Linking Active Transportation Use and Neighborhood Walkability to Cardiometabolic Risk Factors among Hispanic Mothers

Project: Research project

Description

Physical activity (PA) is broadly established as vital for preserving health and an effective method to manage and eliminate cardiometabolic syndrome (CMS) risk factors and symptoms. Hispanic or Latina (H/L) women have disproportionally lower PA rates and higher risk of CMS compared to white women. PA levels decline with the advent of motherhood, a time of greatest influence on offspring and future generations, making this time in the lifespan uniquely challenging. Active transportation (AT) is defined as using any type of human powered activity for any part of a commute to a destination, and improves levels of PA and related CMS risk factors. AT is enhanced by neighborhood walkability, improving CMS risk factors in white samples. AT could provide a culturally appropriate method to increase PA levels and improve CMS risk factors in H/L mothers, but to date, research on this topic among H/L mothers is absent from the literature.
The purpose of this study is to determine the relationship between AT use in H/L women and the presence of CMS risk factors, whether a dose-response exists, and the association of neighborhood walkability with CMS risk factors and AT use. This proposed study will be a correlational study to investigate the relationship between AT use and neighborhood walkability on cardiometabolic risk factors among H/L women. This will be a sub-study capitalizing on an ongoing, NIH funded cooperative agreement: Partnering for PA in Early Childhood: Sustainability via Active Garden Education (SAGE; Sponsor Lee, PI; U01 MD010667-01). H/L mothers (N=100) of children participating in SAGE will be recruited from the ten early care and education centers (ECEC) in cohort 2 during baseline assessments. AT will be measured using the transport-related activity subscale from the International Physical Activity Questionnaire and neighborhood walkability will be calculated through geocoding and Geographic Information Systems. Systolic and diastolic blood pressure and waist circumference will be measured during SAGE baseline assessments. Fasting blood glucose, high density lipoproteins, and triglycerides will be measured using CardioChek Plus. Logistic and multiple regression will be used to test hypotheses.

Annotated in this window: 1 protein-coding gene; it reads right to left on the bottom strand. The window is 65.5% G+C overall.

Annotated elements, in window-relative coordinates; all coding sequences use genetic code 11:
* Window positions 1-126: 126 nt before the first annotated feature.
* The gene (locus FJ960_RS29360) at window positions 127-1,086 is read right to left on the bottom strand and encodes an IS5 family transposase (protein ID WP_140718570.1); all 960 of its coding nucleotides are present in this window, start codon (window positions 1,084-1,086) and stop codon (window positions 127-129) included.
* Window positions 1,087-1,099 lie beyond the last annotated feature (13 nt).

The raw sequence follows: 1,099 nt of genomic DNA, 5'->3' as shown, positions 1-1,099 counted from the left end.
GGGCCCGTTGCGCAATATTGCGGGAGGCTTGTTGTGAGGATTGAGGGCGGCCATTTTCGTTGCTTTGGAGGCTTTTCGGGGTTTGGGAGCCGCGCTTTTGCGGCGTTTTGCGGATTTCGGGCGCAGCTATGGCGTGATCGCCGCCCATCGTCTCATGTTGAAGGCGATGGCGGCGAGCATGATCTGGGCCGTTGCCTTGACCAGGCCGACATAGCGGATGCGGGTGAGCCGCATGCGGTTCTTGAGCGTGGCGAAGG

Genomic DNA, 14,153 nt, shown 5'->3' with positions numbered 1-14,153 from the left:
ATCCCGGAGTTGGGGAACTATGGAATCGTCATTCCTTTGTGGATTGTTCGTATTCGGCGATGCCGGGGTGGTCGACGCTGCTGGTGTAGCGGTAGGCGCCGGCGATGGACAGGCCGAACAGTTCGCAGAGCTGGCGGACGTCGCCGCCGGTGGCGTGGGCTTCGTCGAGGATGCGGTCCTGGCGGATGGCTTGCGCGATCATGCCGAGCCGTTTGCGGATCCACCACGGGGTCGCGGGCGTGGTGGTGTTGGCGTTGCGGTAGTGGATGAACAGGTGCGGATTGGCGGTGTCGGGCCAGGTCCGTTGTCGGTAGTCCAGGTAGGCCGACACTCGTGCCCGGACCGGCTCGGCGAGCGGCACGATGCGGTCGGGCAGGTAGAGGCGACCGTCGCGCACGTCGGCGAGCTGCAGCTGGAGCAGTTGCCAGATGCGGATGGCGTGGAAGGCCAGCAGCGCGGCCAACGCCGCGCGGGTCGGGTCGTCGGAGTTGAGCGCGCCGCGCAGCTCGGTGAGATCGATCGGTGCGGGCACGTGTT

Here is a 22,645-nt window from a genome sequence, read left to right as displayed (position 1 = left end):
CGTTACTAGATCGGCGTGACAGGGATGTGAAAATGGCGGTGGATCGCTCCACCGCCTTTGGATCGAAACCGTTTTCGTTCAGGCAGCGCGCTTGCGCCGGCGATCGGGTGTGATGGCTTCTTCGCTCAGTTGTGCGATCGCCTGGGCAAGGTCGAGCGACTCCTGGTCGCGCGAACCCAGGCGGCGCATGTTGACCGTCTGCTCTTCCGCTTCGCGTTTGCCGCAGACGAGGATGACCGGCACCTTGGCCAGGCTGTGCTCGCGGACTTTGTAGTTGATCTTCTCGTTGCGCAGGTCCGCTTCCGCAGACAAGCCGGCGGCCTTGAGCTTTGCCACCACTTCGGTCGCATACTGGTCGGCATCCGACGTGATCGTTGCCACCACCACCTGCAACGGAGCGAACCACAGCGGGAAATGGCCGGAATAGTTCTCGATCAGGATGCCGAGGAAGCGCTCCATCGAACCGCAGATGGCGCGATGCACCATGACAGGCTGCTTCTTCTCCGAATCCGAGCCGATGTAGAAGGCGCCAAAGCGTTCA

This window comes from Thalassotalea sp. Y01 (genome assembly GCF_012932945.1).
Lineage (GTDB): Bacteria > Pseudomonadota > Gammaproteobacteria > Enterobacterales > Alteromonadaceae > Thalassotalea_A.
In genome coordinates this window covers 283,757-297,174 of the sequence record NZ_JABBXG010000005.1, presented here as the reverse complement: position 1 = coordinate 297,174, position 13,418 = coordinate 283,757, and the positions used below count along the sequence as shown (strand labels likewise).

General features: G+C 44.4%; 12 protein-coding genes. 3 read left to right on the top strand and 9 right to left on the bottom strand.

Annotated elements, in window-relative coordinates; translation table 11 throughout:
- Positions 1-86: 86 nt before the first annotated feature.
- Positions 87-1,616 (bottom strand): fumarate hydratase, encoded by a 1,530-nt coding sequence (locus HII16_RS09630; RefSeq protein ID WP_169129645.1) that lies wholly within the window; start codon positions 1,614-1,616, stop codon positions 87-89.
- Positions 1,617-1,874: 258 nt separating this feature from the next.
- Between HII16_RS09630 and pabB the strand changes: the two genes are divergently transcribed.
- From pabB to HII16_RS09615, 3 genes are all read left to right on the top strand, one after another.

The candidates history as a registered nurse, combined with this proposed research and training will extend the candidates knowledge and skills in PA and health disparities among H/L women. It will ensure the achievement of the short term goal of attaining the knowledge and skills of the scientific process to conduct ethical, high-impact research as a nurse leader, understand the physiologic mechanisms involved between PA and CMS, and provide evidence to inform an AT intervention to increase PA among H/L mothers. The long-term goal is to become an independent, externally-funded nurse researcher with a program of study aimed at developing culturally appropriate interventions to promote health equity among H/L populations. Results will help to inform efforts to prevent disease and disability and inform best practices for this vulnerable group.
StatusActive
Effective start/end date1/1/1812/31/19

Funding

  • HHS: National Institutes of Health (NIH): $71,386.00

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Hispanic Americans
Exercise
Mothers
Nurses
Geographic Mapping
Research
Blood Pressure
Education
Geographic Information Systems
Social Responsibility
Health
Waist Circumference
HDL Lipoproteins
Practice Guidelines
Human Activities